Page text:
Utilized as an advanced filtration method, reverse osmosis units are high level water treatment units in which high technology means are put into use.
Reverse Osmosis is a water purification process in which feed water is processed through a membranes. This membrane stop contaminated water, cleaning solutions and undissolved materials from passing through. The clean water is sent along to the point of use and the containments are discharged to a drain. The process, combined with pre-filtration, is able to remove 90 to 99.99% of the dissolved impurities that reside in your water.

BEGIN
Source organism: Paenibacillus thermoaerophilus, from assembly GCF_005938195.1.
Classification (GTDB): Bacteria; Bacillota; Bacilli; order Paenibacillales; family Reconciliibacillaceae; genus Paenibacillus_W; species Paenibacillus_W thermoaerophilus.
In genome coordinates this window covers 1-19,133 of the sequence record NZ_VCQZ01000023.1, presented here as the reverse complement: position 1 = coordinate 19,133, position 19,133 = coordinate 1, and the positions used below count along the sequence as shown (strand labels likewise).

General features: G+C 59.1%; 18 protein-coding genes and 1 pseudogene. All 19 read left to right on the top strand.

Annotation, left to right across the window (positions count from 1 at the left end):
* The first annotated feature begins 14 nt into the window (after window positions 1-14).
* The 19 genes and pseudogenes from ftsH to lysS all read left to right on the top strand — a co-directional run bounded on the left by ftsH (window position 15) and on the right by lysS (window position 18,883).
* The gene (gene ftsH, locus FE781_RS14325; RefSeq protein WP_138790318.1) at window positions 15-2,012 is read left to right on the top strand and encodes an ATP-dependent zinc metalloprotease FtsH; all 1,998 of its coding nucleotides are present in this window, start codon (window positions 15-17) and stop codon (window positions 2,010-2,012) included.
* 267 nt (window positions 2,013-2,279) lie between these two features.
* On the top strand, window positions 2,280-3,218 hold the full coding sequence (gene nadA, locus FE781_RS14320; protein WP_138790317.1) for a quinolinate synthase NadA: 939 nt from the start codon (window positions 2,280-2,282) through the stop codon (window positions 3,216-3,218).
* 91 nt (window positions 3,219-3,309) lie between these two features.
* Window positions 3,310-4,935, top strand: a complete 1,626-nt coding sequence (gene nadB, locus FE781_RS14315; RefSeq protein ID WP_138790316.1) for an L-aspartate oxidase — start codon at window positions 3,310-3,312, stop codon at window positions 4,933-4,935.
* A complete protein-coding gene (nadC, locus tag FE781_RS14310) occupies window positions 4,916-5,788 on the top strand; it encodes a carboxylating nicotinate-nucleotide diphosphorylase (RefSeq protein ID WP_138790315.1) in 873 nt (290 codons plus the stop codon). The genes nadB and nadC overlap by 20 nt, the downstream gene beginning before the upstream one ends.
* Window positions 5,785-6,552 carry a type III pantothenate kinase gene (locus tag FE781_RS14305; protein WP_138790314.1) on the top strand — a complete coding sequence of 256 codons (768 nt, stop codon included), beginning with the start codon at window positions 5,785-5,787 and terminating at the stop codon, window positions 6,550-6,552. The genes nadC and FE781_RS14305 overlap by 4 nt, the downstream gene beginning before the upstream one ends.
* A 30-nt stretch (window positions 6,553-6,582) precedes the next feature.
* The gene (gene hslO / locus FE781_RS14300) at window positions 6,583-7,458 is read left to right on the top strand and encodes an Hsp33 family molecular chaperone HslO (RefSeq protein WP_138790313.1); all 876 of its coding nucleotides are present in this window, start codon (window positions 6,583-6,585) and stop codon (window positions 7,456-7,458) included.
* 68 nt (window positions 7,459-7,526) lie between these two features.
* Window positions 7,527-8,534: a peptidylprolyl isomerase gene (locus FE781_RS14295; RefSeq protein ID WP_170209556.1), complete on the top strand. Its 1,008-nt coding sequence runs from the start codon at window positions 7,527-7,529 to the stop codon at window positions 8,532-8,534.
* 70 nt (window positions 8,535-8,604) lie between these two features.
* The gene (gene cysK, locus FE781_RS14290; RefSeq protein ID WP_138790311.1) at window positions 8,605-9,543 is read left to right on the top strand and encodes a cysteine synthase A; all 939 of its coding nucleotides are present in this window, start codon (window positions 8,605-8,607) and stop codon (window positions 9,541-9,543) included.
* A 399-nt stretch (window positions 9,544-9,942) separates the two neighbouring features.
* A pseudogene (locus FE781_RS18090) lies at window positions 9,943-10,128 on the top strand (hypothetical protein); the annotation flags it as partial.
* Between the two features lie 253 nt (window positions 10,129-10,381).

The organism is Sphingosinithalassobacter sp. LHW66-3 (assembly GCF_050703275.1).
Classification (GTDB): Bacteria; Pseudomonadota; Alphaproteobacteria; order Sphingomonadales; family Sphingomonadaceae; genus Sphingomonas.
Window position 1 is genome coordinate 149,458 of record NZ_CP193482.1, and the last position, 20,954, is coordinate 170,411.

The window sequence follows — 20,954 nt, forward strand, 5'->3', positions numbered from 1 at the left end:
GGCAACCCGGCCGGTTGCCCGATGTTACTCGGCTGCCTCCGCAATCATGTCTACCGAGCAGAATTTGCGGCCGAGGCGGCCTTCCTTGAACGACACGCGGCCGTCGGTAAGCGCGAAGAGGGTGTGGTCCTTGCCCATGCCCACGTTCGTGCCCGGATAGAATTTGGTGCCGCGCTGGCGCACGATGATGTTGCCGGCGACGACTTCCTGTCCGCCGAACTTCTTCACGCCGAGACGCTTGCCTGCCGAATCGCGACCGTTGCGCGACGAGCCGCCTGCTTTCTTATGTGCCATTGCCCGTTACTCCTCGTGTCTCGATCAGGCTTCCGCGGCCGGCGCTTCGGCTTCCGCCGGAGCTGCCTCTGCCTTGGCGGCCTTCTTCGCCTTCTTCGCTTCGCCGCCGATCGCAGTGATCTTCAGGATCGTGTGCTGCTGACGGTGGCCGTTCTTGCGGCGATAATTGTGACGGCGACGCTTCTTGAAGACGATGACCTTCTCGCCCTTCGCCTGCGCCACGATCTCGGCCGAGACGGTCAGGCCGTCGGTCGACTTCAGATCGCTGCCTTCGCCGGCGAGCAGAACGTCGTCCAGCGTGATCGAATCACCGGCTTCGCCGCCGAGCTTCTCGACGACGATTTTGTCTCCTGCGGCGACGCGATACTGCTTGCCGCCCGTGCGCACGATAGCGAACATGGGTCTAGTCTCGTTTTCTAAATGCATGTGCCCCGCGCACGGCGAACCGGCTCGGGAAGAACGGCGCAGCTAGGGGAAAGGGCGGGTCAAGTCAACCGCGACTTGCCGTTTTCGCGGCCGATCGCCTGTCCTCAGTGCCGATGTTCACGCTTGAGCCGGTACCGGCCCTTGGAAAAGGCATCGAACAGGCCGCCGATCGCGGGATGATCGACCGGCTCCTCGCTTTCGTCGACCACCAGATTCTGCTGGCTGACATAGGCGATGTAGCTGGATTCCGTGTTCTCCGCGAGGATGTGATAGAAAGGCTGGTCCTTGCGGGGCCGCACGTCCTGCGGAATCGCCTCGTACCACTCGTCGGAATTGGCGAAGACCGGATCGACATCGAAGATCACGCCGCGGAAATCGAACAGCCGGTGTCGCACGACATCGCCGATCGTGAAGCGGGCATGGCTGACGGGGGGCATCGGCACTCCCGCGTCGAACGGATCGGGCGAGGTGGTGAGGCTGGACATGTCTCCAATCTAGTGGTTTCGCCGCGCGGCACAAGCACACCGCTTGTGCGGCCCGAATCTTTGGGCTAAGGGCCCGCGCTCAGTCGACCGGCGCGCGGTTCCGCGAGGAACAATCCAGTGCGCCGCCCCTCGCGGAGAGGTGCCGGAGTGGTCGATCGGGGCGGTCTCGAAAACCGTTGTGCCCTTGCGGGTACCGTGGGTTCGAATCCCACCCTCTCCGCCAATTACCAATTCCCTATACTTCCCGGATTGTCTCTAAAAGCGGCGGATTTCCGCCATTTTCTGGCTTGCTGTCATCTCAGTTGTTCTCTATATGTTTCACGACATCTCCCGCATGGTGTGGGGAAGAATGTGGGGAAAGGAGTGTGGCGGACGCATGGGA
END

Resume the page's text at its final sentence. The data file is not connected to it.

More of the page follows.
Reverse osmosis (RO) is a water purification technology that uses a semipermeable membrane to remove ions, molecules, and larger particles from drinking water. In reverse osmosis, an applied pressure is used to overcome osmotic pressure, a colligative property, that is driven by chemical potential differences of the solvent, a thermodynamic parameter. Reverse osmosis can remove many types of dissolved and suspended species from water, including bacteria, and is used in both industrial processes and the production of potable water. The result is that the solute is retained on the pressurized side of the membrane and the pure solvent is allowed to pass to the other side. To be “selective”, this membrane should not allow large molecules or ions through the pores (holes), but should allow smaller components of the solution (such as solvent molecules) to pass freely.